Stuart Lancaster has just made some big calls on some big players – after England's courageous effort in the first Test, the "Dear John" discussions must have been even more difficult than usual – and they don't come much bigger than Manu Tuilagi, a world-class outside centre who suddenly finds himself on the right wing. This is a back-line plot long in the hatching and I can understand the reasons behind the experiment, but I'm not sure I'd have been in any rush to perform this particular trick in a must-win game against a side as dangerous as the All Blacks. To adapt the age-old saying: "If it ain't broke, don't shift him."
For the first time in years, England are cast as hunters and New Zealand are the ones being stalked. Speaking as an Australian who coached England for a while, it's fun to watch: things are not so rosy in the Shaky Isles right now, what with last week's scare at Eden Park, some very famous individuals – Ma'a Nonu and Richie McCaw among them – slipping off their standard and the much-vaunted "Baby Blacks" struggling in the Junior World Cup. So this is a prime moment for someone to roll them. If England can do it this weekend, and maybe even again in Hamilton in the last Test, the Wallabies will take a hell of a lot of encouragement from it ahead of the Rugby Championship. The same goes for the Springboks.
As England were so impressive in midfield last weekend – I thought they outplayed New Zealand in that area – does the relocation of Tuilagi help the cause, or hinder it? I'd have left him where he was, but that's me. Stuart will have thought this one through and gone out of his way to cover off a lot of the potential pitfalls in training. England are well coached, the staff work hard on addressing perceived deficiencies and they have the courage of their convictions. Package all that together and it could work.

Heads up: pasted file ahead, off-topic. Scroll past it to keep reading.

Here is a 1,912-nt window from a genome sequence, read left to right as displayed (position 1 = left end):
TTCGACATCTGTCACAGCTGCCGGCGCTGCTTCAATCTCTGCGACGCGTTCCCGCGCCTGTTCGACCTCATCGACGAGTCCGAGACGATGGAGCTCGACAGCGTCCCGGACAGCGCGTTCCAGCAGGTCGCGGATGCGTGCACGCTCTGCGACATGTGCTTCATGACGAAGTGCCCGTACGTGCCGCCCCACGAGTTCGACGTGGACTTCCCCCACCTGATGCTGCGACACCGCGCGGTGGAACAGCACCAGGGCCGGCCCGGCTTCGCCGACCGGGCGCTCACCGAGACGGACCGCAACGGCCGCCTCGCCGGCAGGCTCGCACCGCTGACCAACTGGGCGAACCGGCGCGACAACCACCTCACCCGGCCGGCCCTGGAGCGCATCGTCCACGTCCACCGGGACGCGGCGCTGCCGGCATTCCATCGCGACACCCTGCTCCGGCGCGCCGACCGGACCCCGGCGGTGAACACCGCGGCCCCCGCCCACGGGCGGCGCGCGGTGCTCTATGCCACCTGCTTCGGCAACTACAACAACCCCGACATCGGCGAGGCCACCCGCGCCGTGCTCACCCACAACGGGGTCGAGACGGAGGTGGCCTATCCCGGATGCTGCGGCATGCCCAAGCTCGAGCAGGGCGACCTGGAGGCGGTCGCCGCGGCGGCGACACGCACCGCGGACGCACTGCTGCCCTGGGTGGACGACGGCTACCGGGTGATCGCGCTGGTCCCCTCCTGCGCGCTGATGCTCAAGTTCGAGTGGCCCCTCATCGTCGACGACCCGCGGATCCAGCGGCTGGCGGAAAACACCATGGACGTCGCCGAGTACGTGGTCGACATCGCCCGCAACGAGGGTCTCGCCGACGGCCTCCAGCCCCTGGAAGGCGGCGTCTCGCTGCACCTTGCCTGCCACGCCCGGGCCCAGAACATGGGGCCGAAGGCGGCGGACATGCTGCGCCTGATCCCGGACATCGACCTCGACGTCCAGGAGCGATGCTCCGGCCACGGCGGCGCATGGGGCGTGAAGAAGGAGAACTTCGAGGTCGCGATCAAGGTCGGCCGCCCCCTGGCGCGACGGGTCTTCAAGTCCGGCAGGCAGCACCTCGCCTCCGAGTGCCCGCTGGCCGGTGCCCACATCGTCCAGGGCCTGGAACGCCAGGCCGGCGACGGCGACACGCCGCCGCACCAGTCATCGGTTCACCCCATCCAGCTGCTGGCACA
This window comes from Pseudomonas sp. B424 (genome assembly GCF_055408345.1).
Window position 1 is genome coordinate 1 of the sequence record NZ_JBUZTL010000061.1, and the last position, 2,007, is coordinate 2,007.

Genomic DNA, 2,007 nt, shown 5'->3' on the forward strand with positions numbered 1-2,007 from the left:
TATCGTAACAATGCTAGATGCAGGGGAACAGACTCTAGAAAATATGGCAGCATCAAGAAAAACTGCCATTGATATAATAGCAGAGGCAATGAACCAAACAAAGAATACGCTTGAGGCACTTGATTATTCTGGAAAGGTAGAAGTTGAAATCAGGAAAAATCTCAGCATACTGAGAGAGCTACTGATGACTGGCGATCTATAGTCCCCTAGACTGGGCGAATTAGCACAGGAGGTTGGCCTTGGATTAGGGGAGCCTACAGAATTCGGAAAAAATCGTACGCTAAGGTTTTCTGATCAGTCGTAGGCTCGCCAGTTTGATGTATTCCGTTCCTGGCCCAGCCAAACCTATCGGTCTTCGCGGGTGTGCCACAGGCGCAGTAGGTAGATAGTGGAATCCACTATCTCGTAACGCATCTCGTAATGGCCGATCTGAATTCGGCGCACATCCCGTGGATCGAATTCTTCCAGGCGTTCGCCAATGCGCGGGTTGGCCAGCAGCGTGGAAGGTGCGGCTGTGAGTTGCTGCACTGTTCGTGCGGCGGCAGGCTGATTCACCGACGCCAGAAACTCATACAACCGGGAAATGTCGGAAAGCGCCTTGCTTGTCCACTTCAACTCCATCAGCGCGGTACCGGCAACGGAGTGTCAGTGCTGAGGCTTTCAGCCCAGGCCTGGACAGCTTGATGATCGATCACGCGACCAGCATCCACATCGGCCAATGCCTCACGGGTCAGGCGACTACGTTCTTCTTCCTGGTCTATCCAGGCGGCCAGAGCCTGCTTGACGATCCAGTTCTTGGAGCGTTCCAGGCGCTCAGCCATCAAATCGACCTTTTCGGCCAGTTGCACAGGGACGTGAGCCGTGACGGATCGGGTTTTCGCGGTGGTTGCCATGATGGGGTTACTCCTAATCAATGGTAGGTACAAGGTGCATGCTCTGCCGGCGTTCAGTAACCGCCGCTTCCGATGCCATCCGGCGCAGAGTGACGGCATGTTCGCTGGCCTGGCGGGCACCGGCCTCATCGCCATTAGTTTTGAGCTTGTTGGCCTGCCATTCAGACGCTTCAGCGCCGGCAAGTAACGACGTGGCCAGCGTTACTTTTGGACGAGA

But whenever you have a big, strong wing who is great on the front foot, there tends to be a flip side of vulnerability on the back foot. I think Manu will be helped by the "sweeper" skills of Mike Brown at full-back, but the New Zealanders are an astute bunch: they'll give him plenty of attention through their punting – a box kick here, a high ball there, a raking cross kick to get him on the turn somewhere else. Of all the teams in Test rugby, the All Blacks and the Wallabies are the best at taking a surgical knife to their opponents and slicing them open.
Last weekend at Eden Park, the New Zealanders went wide pretty quickly: it was one of the reasons why Freddie Burns (who I thought played exceptionally well in tough personal circumstances) and Kyle Eastmond weren't pinpointed and threatened as much as anticipated. If repeated in Dunedin, that immediate search for width will be challenging for Manu as he finds himself making decisions of the split-second variety. In attack, I'm sure he'll be fine: I can see England bringing him in off the blind-side wing and running him off Danny Care at scrum-half. In defence? That will be the test, mentally as much as physically.
If I'm honest, I thought last weekend's game was a poor one: exciting enough in the dramatic sense, but full of the kind of basic errors that drive coaches nuts. (My Saturday morning was saved by Australia, who would have beaten anyone in the world with the seven-try performance they produced against France). I could understand the teams being rusty at this point in the calendar – especially the All Blacks, who were coming off a six-month break – but the issue in Auckland was one of individual skills, and with the amount of Super XV rugby being played, the New Zealanders could hardly claim to be out of practice.
I reckon they have some problems down there, hence the rumours that there are some big-name players with starting positions on the line. Israel Dagg at full-back? He looked unpickable at Eden Park. The centres? Outplayed by an untried England combination. There are a couple of others, including McCaw, who need to show that age is not catching up with them.
Given the standard of the New Zealand performance, there must have been some mixed feelings in the England camp: a lot of relief at the fact that they got their preparation right and found a way to make a real contest of it with a weakened side, combined with a sense of frustration that, given a kinder bounce of the ball, they could easily have left town with a result. But they've given themselves a foothold in the series and they go to Dunedin with momentum and belief.
It could be an important day for the sport – maybe a Roger Bannister moment. When the four-minute mile barrier was finally broken, the world of athletics seemed full of fresh possibilities. If New Zealand are turned over on home soil, the feeling in rugby will be the same.
Brian Smith is a former England coach and currently director of rugby at London Irish. His fee for this article will be donated to the club's academy